What Butt-Packing Through Europe Taught Me About Life

I may have never graduated college because of the school’s toxic environment and politics and a fire that NO ONE ever conclusively proved was the result of a secret meth lab explosion. But I’ll tell you what: I got a degree in life and seizing the day by butt-packing my way through Europe.

The idea seemed so simple in the beginning: travel with just the things that you can fit in your butt. But simple isn’t always easy. I had to really think about the kind of stuff I could realistically live without. After a few days of experiments, I determined that a change of shoes was one of them. One pair is enough. Same for pants and shirts really. It’s important, and far less painful, to get by with just the clothes you have on your back. It teaches you something about self-reliance and how all those “rolling” tutorials on YouTube that supposedly teach you to “roll any clothes to super small sizes” are all fucking bullshit.

So I would occasionally have to do my laundry fully naked. Big deal. I think we in the West have attached a stigma to nudity when there is nothing shameful or wrong about our bodies. We are all human and beautiful in our own right, be you fat, fit, or bleeding heavily while fishing for loose change for the laundromat. But what’s not beautiful is how this Western prudishness spread to Europe. I can’t tell you how many confused, judging looks I got on laundry day from people who forgot to see me as a person. All they saw was a naked man using a pair of chopsticks to look for that loose Euro coin I knew I had somewhere back there.

I’m happy to say, though, that not everyone was like that. Most people were very welcoming and so concerned about me. Everyday I’d have someone ask me: “Why are you walking like this? Why don’t you have any luggage? Do you need some help?” Their concern was touching, and with time they basically became like a second family to me. Though I still need to learn more about local European customs because it’s apparently somewhat rude(?) if you refuse to sit for three days straight while staying with a European family. Such a complex, mysterious culture.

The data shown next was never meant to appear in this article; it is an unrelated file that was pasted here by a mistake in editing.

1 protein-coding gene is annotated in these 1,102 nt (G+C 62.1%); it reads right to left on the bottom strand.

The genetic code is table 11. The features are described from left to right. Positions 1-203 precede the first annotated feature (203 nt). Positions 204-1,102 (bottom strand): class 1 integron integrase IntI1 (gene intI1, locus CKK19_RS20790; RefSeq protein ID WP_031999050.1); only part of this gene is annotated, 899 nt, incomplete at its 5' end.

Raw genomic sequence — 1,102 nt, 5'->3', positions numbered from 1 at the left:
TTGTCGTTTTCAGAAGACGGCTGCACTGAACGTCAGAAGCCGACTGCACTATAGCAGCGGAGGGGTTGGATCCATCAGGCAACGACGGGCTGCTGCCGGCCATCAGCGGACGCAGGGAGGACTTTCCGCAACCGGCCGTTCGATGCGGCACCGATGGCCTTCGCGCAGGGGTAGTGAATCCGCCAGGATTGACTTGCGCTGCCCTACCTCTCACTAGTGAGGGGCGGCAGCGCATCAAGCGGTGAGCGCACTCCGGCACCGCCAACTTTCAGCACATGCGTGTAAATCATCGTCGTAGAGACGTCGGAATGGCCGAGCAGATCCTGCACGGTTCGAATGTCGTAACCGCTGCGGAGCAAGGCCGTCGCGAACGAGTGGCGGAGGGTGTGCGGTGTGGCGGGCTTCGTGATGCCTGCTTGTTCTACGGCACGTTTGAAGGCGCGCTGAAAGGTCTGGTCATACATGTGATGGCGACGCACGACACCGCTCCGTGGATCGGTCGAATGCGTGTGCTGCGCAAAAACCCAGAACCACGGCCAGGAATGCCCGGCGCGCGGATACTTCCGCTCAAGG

And I wish I could end this on a more positive note but I can’t because the last thing I learned about Europe is that, even today, their governments don’t like having Americans there. At every border crossing, I’ve had dirty, confused looks shot my way when I dropped my pants and went to retrieve my passport. The look of shock and disgust they had on their faces when they saw it was an American passport will stay with me forever. Some would not even touch my documents. But I don’t hold it against them. They didn’t know any better because they didn’t have a lot of experience with foreign cultures. But if more of us butt-packers travel the world, the more accepting and tolerant we can make it.

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